Case History: “June” a 13 year old horse which presented with a golf ball size swelling along the lower jaw. The owner reported that it had been present for approximately 1 year and had progressively gotten bigger over that time. Multiple veterinarians had examined the swelling and determined that it was more than likely a cyst (fluid-filled structure) and that surgical removal should be curative.
Physical Examination: On presentation the mass was approximately 2 inches in diameter. It was covered with normal skin and hair (Figure 1). When palpated the mass was firm, but fluid filled. On palpation it appeared to be involved in the underlying musculature.
|Figure 1||Figure 2|
Plan: The mass was suspected to be a glandular cyst or a salivary cyst. Surgical excision was deemed the most appropriate treatment. The horse was placed under general anesthesia and prepped for surgery (Figure 2).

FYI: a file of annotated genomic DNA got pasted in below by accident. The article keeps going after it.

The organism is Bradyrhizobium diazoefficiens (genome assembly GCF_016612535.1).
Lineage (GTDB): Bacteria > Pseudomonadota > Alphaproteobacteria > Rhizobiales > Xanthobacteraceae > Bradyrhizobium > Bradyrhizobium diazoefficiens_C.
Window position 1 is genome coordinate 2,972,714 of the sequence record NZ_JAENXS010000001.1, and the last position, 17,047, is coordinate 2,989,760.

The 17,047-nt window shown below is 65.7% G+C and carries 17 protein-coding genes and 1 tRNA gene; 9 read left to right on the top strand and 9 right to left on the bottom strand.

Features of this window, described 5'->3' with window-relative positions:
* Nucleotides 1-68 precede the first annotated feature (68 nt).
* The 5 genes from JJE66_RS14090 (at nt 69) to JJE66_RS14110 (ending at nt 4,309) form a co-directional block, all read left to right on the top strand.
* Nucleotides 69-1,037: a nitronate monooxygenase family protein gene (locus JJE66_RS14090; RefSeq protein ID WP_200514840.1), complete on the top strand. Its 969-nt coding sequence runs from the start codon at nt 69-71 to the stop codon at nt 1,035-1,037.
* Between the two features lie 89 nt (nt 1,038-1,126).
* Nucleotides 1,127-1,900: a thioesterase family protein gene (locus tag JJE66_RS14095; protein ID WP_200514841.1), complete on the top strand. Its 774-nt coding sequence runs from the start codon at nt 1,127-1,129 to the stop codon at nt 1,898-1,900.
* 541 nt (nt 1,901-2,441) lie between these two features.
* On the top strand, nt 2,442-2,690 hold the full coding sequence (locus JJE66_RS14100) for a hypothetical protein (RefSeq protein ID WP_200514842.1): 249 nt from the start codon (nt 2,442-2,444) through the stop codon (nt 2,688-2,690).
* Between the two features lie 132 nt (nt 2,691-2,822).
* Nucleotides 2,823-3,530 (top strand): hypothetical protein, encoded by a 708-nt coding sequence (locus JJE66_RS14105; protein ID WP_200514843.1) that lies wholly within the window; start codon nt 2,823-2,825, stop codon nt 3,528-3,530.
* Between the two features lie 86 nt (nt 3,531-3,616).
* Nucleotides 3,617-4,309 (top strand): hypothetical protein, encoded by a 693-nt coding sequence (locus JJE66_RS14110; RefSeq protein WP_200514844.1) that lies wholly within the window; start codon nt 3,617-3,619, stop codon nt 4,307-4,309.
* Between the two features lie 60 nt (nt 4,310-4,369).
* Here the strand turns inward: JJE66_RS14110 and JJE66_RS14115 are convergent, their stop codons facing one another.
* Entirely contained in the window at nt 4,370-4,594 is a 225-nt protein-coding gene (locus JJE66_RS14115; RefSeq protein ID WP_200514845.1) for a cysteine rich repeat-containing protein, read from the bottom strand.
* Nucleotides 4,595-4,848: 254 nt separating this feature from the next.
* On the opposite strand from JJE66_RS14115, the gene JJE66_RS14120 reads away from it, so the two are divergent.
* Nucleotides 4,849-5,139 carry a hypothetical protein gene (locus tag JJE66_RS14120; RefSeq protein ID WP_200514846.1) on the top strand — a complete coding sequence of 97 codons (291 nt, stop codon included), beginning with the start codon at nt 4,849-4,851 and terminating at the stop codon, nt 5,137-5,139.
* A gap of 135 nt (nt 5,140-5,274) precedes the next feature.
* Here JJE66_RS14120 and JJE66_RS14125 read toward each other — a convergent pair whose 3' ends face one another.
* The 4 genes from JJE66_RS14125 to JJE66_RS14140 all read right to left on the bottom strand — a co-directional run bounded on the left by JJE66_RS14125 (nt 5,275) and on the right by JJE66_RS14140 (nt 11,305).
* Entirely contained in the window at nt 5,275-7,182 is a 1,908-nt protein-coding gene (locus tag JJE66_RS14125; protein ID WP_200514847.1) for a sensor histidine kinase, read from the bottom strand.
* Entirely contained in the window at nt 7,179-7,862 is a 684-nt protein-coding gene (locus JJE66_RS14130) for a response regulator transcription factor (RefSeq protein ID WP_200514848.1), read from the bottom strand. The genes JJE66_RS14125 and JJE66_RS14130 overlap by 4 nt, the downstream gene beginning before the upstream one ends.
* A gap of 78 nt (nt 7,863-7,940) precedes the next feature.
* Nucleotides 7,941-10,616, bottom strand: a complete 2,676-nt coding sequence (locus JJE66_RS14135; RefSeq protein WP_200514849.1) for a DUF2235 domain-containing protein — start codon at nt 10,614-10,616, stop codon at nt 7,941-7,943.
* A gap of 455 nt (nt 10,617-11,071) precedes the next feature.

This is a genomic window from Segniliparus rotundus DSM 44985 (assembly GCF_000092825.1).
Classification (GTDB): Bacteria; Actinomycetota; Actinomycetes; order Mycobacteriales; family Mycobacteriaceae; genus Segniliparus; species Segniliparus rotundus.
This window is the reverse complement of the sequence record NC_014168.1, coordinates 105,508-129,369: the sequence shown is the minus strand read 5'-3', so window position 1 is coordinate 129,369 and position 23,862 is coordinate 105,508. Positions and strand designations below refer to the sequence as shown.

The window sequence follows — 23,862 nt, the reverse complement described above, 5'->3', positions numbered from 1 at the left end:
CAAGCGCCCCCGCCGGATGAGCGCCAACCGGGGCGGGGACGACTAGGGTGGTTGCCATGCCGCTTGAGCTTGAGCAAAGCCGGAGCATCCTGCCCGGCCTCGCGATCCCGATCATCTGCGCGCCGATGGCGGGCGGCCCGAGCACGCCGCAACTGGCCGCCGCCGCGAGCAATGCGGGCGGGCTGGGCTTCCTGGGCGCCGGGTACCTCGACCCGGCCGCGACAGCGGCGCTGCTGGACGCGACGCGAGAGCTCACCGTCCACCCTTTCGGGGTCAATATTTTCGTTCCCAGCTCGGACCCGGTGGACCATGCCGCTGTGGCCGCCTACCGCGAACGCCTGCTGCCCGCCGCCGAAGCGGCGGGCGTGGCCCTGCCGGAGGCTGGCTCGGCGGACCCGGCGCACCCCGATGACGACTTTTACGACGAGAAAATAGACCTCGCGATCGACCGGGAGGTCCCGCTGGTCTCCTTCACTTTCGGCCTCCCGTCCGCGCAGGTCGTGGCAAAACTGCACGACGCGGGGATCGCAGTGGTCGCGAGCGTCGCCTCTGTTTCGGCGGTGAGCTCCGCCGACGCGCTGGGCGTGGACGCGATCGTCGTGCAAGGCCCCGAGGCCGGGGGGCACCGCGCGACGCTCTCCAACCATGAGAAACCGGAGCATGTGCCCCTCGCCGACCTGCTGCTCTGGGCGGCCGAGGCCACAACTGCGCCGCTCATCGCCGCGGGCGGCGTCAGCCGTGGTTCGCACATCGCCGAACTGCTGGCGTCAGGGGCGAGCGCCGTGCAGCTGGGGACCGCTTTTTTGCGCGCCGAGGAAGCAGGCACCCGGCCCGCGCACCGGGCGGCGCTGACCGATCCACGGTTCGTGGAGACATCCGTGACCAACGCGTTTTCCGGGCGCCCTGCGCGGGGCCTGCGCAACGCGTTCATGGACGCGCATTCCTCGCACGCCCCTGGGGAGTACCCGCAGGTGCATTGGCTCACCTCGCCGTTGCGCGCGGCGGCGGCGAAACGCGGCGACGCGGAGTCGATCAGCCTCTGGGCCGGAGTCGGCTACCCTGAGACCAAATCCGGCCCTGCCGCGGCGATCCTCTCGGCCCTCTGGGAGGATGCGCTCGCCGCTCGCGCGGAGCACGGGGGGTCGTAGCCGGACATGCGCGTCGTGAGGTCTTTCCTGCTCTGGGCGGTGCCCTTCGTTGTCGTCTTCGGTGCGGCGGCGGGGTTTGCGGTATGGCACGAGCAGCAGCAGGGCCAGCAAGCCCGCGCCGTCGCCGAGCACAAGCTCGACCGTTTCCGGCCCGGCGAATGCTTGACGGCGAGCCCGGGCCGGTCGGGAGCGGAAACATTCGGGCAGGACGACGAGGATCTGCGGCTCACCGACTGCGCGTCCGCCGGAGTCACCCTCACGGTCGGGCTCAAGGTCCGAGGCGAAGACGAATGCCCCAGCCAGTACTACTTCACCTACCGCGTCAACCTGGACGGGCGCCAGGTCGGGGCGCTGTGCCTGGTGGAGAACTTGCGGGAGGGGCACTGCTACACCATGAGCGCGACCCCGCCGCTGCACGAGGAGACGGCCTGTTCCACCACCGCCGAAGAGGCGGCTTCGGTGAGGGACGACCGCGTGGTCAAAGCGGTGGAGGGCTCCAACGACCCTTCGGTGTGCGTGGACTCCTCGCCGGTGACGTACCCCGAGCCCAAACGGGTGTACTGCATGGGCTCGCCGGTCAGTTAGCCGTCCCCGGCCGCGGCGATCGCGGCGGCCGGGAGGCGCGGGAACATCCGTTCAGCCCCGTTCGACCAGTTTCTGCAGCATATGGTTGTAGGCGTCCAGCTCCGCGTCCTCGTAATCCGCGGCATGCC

Surgery: An elliptical incision was made around the cyst to try to salvage enough skin for closure (Figure 3). Due to the enlarging mass, there was adequate skin for closure. The mass was bluntly dissected free from its attachments (Figure 4). The mass was found to protrude approximately 5 inches into the tissues between the jaw bone and beneath the tongue. Due to the size of the excised mass, there was a fairly large void in the tissue which would need to heal (Figure 5).
The mass was examined after removal to make sure it was completely removed (Figures 6a and 6b). A penrose drain was placed to allow excess fluids to escape from the void in the tissues. The subcutaneous tissues and skin were closed primarily with suture (Figure 7).
Histopathology/Cytology: The mass was submitted for histological and cytological findings to ensure that the mass was benign. The fluid contained within the cyst was consistent with cystic fluid. The mass tissue itself was consistent with the findings of a glandular cyst. It did appear that the mass was completely excised.